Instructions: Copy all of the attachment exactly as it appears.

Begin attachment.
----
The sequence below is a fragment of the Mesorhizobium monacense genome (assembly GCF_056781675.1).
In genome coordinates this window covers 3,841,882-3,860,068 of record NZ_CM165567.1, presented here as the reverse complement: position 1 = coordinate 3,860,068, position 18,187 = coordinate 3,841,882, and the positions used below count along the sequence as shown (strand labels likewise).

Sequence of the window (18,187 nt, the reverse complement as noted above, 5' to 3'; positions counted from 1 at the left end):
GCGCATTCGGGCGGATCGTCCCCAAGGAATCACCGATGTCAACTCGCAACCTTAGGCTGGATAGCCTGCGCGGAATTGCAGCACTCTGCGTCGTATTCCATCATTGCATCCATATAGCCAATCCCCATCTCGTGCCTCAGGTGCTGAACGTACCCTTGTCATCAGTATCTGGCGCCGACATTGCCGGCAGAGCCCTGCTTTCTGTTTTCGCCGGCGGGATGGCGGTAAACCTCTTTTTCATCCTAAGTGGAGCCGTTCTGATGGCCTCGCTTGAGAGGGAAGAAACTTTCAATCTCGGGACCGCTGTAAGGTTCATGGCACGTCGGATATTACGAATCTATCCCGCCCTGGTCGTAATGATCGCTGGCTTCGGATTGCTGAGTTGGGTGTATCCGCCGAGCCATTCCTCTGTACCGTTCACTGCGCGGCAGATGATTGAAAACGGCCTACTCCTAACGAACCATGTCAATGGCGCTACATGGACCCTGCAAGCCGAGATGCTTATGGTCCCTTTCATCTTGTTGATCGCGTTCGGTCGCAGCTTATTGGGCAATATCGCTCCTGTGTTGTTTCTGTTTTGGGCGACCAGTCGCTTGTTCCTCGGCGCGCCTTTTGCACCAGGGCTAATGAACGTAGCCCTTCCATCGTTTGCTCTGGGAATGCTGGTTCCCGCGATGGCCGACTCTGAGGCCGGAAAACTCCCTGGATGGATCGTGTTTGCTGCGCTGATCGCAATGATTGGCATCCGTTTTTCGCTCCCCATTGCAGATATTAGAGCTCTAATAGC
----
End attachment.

The sequence below is a fragment of the Mesorhizobium monacense genome (assembly GCF_056781675.1).
In genome coordinates this window covers 3,841,882-3,860,068 of record NZ_CM165567.1, presented here as the reverse complement: position 1 = coordinate 3,860,068, position 18,187 = coordinate 3,841,882, and the positions used below count along the sequence as shown (strand labels likewise).

Sequence of the window (18,187 nt, the reverse complement as noted above, 5' to 3'; positions counted from 1 at the left end):
GCGCATTCGGGCGGATCGTCCCCAAGGAATCACCGATGTCAACTCGCAACCTTAGGCTGGATAGCCTGCGCGGAATTGCAGCACTCTGCGTCGTATTCCATCATTGCATCCATATAGCCAATCCCCATCTCGTGCCTCAGGTGCTGAACGTACCCTTGTCATCAGTATCTGGCGCCGACATTGCCGGCAGAGCCCTGCTTTCTGTTTTCGCCGGCGGGATGGCGGTAAACCTCTTTTTCATCCTAAGTGGAGCCGTTCTGATGGCCTCGCTTGAGAGGGAAGAAACTTTCAATCTCGGGACCGCTGTAAGGTTCATGGCACGTCGGATATTACGAATCTATCCCGCCCTGGTCGTAATGATCGCTGGCTTCGGATTGCTGAGTTGGGTGTATCCGCCGAGCCATTCCTCTGTACCGTTCACTGCGCGGCAGATGATTGAAAACGGCCTACTCCTAACGAACCATGTCAATGGCGCTACATGGACCCTGCAAGCCGAGATGCTTATGGTCCCTTTCATCTTGTTGATCGCGTTCGGTCGCAGCTTATTGGGCAATATCGCTCCTGTGTTGTTTCTGTTTTGGGCGACCAGTCGCTTGTTCCTCGGCGCGCCTTTTGCACCAGGGCTAATGAACGTAGCCCTTCCATCGTTTGCTCTGGGAATGCTGGTTCCCGCGATGGCCGACTCTGAGGCCGGAAAACTCCCTGGATGGATCGTGTTTGCTGCGCTGATCGCAATGATTGGCATCCGTTTTTCGCTCCCCATTGCAGATATTAGAGCTCTAATAGC